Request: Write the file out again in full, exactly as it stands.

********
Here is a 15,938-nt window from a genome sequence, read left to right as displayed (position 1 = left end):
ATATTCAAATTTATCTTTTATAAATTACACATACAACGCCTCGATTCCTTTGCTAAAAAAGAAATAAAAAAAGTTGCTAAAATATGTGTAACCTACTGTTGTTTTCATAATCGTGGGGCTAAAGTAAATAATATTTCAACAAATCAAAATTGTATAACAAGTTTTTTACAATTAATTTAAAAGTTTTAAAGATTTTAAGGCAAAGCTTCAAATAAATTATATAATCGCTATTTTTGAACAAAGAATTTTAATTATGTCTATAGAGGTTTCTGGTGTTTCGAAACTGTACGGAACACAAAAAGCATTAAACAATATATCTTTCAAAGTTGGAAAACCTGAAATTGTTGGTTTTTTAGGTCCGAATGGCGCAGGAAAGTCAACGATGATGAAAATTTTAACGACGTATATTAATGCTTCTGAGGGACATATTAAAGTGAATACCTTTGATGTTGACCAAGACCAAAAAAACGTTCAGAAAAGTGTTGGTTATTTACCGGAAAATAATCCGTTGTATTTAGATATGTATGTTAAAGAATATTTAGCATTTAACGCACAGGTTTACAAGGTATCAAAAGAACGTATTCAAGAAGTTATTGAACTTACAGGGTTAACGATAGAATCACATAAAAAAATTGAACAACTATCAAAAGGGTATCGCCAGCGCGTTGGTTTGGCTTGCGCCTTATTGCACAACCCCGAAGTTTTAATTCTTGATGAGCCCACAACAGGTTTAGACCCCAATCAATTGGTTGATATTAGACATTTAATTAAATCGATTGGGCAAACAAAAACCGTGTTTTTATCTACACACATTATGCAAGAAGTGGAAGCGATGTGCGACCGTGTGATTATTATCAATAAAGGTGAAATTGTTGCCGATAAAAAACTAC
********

Here is a 15,938-nt window from a genome sequence, read left to right as displayed (position 1 = left end):
ATATTCAAATTTATCTTTTATAAATTACACATACAACGCCTCGATTCCTTTGCTAAAAAAGAAATAAAAAAAGTTGCTAAAATATGTGTAACCTACTGTTGTTTTCATAATCGTGGGGCTAAAGTAAATAATATTTCAACAAATCAAAATTGTATAACAAGTTTTTTACAATTAATTTAAAAGTTTTAAAGATTTTAAGGCAAAGCTTCAAATAAATTATATAATCGCTATTTTTGAACAAAGAATTTTAATTATGTCTATAGAGGTTTCTGGTGTTTCGAAACTGTACGGAACACAAAAAGCATTAAACAATATATCTTTCAAAGTTGGAAAACCTGAAATTGTTGGTTTTTTAGGTCCGAATGGCGCAGGAAAGTCAACGATGATGAAAATTTTAACGACGTATATTAATGCTTCTGAGGGACATATTAAAGTGAATACCTTTGATGTTGACCAAGACCAAAAAAACGTTCAGAAAAGTGTTGGTTATTTACCGGAAAATAATCCGTTGTATTTAGATATGTATGTTAAAGAATATTTAGCATTTAACGCACAGGTTTACAAGGTATCAAAAGAACGTATTCAAGAAGTTATTGAACTTACAGGGTTAACGATAGAATCACATAAAAAAATTGAACAACTATCAAAAGGGTATCGCCAGCGCGTTGGTTTGGCTTGCGCCTTATTGCACAACCCCGAAGTTTTAATTCTTGATGAGCCCACAACAGGTTTAGACCCCAATCAATTGGTTGATATTAGACATTTAATTAAATCGATTGGGCAAACAAAAACCGTGTTTTTATCTACACACATTATGCAAGAAGTGGAAGCGATGTGCGACCGTGTGATTATTATCAATAAAGGTGAAATTGTTGCCGATAAAAAACTAC